Monday, September 12, 2011

Some comfortable shoes

No one's asked me, and I'm hardly an expert but here's a quick list of the things we've done that have kept our mother functioning at a relatively normal level. While Mummy cannot select her own clothing, she still is able to manage her personal hygiene routine. As Alzheimer's Disease progresses, the simple act of brushing one's own teeth becomes a challenge but we have found a few aids that have helped keep Barbs Barbs for a while longer. By all reports from her physician, her progression is fairly slow and we are very thankful for that.

If you know someone with Alzheimer's Disease, or are a caregiver yourself, you may want to try one or two of these.
  1. Physical exercise. Mummy hates it and avoids the exercise bicycle like it's a communicable disease BUT once she cycles, the blood flow to the brain (I think) yields short term gains in her functioning;
  2. Brain exercises: puzzles. Again, Barbs doesn't much like these but we firmly believe that the brain is a muscle and needs to be worked. We use children's puzzles with 24 pieces. These are doable and yet require the thinking skill (does this match with that) that pushes the brain to work a little harder;
  3. Games: We just discovered an outdoor game called Corn Hole that is both physical activity and brain activity. The goal of the game is to toss a bag (filled with corn) into a hole. The challenge is that you have to figure out how to toss the bag to get it all the way to the opposite side of the field of play. When Mummy tried the game last weekend, we found her engaged and focused, in a way that she isn't much of the time;
  4. Music: We come from a singing and piano playing family. My grandmother was a lover of hymns and so Mummy knows many, many hymns and her experience of music goes back to the womb practically. When she is obviously discombobulated, we turn on the hymn CDs. We've also found that any of the music she loved works just as well. So, we've used Nina Simone, Edith Piaf, Marian Anderson, collections of Negro Spirituals and the music from our old choir. It seems that music memory is slower to fade. Our response to music is visceral so even if the patient has forgotten the words (which Mummy hasn't yet), the melodies and how they make her feel remains.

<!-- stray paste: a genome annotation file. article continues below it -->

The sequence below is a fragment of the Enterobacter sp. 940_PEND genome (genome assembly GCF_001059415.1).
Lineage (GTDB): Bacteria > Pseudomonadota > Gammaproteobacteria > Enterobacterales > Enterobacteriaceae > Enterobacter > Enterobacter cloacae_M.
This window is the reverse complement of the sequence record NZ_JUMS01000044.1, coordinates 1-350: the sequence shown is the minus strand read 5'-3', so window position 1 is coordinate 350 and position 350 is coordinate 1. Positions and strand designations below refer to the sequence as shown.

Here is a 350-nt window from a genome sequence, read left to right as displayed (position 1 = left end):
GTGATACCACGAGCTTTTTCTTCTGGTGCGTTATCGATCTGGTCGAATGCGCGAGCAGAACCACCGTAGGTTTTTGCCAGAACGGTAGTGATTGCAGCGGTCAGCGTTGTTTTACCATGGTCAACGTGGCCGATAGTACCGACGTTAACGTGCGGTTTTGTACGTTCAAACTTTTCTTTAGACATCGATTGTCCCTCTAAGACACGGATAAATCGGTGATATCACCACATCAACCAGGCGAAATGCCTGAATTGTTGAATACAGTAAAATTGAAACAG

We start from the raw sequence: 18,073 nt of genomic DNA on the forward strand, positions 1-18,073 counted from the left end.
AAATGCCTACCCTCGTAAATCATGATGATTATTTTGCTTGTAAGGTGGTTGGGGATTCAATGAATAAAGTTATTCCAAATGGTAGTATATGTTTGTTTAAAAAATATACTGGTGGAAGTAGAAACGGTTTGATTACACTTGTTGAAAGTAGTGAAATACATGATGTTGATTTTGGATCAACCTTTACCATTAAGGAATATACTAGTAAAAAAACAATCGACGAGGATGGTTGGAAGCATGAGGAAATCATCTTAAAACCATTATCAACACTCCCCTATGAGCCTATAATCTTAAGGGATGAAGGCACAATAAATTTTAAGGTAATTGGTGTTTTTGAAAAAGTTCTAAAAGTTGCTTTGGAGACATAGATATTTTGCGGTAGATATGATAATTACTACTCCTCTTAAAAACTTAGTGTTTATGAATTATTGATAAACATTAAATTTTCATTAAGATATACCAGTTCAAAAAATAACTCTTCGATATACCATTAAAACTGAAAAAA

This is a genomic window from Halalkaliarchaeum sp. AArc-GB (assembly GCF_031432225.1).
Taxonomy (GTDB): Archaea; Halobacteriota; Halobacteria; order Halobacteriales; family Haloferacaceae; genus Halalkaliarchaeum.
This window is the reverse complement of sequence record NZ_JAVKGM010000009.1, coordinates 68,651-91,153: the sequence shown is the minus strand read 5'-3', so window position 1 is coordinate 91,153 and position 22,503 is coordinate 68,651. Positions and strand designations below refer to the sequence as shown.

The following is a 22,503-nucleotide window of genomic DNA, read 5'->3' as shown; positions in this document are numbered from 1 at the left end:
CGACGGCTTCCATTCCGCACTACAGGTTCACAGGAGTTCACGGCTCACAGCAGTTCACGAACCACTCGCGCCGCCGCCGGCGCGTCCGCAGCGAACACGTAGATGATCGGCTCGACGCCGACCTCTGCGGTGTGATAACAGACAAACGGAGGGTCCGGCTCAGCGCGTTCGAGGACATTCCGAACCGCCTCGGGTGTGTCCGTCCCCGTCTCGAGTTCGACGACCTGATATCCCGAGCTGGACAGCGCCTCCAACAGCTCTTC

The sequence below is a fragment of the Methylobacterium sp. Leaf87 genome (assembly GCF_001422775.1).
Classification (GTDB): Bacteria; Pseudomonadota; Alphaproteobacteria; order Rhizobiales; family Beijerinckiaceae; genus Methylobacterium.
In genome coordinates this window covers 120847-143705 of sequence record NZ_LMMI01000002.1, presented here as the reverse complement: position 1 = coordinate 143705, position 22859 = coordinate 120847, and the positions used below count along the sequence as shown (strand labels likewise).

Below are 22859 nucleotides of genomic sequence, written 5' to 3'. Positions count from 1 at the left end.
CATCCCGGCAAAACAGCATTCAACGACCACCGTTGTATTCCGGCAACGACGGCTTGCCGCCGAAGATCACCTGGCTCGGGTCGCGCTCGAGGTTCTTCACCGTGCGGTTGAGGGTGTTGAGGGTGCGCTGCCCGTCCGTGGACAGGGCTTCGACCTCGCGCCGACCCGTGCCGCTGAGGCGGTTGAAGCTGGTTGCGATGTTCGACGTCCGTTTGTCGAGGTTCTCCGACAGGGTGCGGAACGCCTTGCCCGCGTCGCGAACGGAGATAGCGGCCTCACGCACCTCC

5. Conversation: A caregiver who is good at keeping the patient engaged and talking about their life is a real boon. This may be easier with a stranger than a family member. Conversations with family tend to draw on shared experiences whereas conversations with a caregiver (by definition a stranger) have no such basis. It's just sharing of information. It requires the patient to draw from their experiences but misremembering details doesn't break communications down as it might with a family member;
  6. Laughter: Someone who can get the patient laughing and focused on nonsense rather than on the chaos inside his/her head is a real help as well. Sometimes, just keeping things light really helps to relieve the pressure for the patient.
Some of these things may have little long term effect but laughter and conversation for example ease the way on a daily basis and make life a little more tolerable for all concerned.

None of this is easy and much of this isn't exactly fun, but all that aside, if this is your life...........Well, let's say this, if this is the road you have to walk, best to walk it in comfortable shoes.


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